Cross-Border Flows Drive European Dis-Integration

Despite reassurances from Draghi this morning, the truth of the matter is that cross-border capital flows - which reflect the degree of integration in the global financial system - have plunged in recent years. As of the end of 2012, cross-border capital flows - including lending, foreign direct investment, and purchases of equities and bonds - remain more than 60% below their peak. In the decade up to 2007, Europe accounted for half of the growth in global capital flows, reflecting the increasing integration of European financial markets. But today the continent’s financial integration has gone into reverse. Clearly, cross-border lending, which dominated capital flows in the years leading up to the crisis, has proven to be short term and can dry up quickly.

 

As McKinsey notes:

Cross-border capital flows - including lending, foreign direct investment, and purchases of equities and bonds - reflect the degree of integration in the global financial system. While some of these flows connect lenders and investors with real-economy borrowers, interbank lending makes up a significant share. In recent decades, financial globalization took a quantum leap forward as cross-border capital flows rose from $0.5 trillion in 1980 to a peak of $11.8 trillion in 2007. But they collapsed during the crisis, and as of 2012, they remain more than 60 percent below their former peak (Exhibit E2).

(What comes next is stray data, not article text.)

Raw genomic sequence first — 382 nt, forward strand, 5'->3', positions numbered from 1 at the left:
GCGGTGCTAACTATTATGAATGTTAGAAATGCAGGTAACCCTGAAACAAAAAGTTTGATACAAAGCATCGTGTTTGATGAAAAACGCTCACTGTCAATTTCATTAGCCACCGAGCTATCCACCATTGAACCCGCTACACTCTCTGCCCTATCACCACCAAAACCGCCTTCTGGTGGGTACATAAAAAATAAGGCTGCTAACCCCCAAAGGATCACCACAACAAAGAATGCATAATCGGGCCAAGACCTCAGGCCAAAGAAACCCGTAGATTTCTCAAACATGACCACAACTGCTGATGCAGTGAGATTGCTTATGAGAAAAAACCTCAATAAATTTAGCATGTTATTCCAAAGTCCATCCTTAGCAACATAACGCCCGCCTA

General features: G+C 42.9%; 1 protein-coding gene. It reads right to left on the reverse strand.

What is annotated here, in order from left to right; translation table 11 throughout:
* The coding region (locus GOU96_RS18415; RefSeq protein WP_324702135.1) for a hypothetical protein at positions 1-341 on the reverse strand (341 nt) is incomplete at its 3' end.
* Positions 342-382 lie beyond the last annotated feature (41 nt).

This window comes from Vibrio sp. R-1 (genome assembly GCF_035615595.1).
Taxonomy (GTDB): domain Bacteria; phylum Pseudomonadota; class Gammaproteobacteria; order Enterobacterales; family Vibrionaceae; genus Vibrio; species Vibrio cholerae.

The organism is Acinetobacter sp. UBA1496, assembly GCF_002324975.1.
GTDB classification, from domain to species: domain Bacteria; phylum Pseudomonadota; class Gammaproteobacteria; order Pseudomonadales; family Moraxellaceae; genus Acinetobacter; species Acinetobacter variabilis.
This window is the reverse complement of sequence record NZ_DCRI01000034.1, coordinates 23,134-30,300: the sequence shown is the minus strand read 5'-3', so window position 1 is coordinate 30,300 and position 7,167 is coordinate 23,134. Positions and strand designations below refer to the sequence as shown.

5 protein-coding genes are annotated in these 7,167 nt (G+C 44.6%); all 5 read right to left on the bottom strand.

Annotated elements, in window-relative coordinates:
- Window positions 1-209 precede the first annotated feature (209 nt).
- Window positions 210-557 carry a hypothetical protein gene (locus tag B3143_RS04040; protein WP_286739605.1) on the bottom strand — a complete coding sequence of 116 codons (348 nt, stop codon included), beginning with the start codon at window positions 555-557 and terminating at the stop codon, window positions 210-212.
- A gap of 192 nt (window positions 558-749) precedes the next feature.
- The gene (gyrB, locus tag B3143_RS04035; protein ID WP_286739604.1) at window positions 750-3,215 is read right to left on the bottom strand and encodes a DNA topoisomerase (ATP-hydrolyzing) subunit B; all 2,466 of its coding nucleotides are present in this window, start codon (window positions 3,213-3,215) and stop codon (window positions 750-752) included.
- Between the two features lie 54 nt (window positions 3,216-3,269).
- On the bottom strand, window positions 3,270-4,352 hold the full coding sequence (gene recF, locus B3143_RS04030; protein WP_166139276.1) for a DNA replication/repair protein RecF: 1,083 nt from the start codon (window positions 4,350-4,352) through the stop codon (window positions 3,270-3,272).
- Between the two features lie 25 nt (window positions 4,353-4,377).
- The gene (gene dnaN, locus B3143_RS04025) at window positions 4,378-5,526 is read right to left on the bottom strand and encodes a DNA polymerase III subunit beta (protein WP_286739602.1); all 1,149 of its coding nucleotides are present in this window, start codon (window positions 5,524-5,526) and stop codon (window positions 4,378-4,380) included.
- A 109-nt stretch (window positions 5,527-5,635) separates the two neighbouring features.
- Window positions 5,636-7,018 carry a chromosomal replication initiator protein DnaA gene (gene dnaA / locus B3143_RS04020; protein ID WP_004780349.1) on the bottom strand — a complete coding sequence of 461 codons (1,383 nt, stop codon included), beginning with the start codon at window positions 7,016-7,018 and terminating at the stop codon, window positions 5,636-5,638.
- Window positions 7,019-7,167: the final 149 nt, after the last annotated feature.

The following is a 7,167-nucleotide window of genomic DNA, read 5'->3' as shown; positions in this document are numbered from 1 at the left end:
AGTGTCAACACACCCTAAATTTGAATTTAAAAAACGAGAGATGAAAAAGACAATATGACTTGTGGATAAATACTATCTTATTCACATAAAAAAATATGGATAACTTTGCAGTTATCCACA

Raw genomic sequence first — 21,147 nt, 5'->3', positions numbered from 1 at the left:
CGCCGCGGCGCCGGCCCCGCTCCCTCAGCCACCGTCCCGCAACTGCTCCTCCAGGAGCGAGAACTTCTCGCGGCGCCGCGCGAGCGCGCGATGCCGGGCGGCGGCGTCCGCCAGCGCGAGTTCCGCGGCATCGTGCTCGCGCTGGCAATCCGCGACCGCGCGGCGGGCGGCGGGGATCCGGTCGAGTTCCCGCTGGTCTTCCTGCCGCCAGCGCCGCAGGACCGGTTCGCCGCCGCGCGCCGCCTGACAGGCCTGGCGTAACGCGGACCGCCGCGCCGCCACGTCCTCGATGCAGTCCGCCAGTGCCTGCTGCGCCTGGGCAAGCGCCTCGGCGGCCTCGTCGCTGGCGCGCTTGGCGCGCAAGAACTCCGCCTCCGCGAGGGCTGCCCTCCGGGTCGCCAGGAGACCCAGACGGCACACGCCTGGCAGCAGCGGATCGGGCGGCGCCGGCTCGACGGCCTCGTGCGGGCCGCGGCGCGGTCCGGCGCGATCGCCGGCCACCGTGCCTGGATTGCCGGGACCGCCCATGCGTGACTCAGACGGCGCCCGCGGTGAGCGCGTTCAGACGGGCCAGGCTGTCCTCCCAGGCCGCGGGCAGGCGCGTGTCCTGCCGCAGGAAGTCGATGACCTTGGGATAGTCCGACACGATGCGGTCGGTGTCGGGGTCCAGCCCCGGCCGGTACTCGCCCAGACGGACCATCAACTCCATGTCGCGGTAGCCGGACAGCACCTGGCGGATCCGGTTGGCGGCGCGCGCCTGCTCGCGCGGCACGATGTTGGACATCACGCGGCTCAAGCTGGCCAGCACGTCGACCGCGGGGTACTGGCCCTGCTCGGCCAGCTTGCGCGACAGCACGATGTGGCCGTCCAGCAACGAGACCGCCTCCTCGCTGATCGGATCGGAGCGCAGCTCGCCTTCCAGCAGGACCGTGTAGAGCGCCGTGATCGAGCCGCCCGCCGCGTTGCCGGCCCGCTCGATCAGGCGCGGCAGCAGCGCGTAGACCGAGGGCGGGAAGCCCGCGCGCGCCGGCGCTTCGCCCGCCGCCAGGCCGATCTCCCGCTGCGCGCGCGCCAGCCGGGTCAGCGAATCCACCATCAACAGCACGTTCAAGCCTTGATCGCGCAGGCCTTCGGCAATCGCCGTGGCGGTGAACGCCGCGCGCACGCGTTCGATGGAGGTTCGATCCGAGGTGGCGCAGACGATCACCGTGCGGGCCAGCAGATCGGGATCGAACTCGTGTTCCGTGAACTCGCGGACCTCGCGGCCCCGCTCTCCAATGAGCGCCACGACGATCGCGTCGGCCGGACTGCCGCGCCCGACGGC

As with financial deepening, it is important to disentangle the different components of growth and decline in capital flows. In the decade up to 2007, Europe accounted for half of the growth in global capital flows, reflecting the increasing integration of European financial markets. But today the continent’s financial integration has gone into reverse. Eurozone banks have reduced cross-border lending and other claims by $3.7 trillion since 2007 Q4, with $2.8 trillion of that reduction coming from intra-European claims (Exhibit E3). Financing from the European Central Bank and other public institutions now accounts for more than 50 percent of capital flows within Europe. With hindsight, it appears that capital mobility in Europe outpaced the development of institutions and common regulations necessary to support such flows.

 

 

 

Outside of Europe, global lending flows have also slowed. The modest increase in assets of banks in the United States, United Kingdom, Canada, and Australia is not nearly enough to fill the gap left by retreating European banks.

 

Clearly, cross-border lending, which dominated capital flows in the years leading up to the crisis, has proven to be short term and can dry up quickly.

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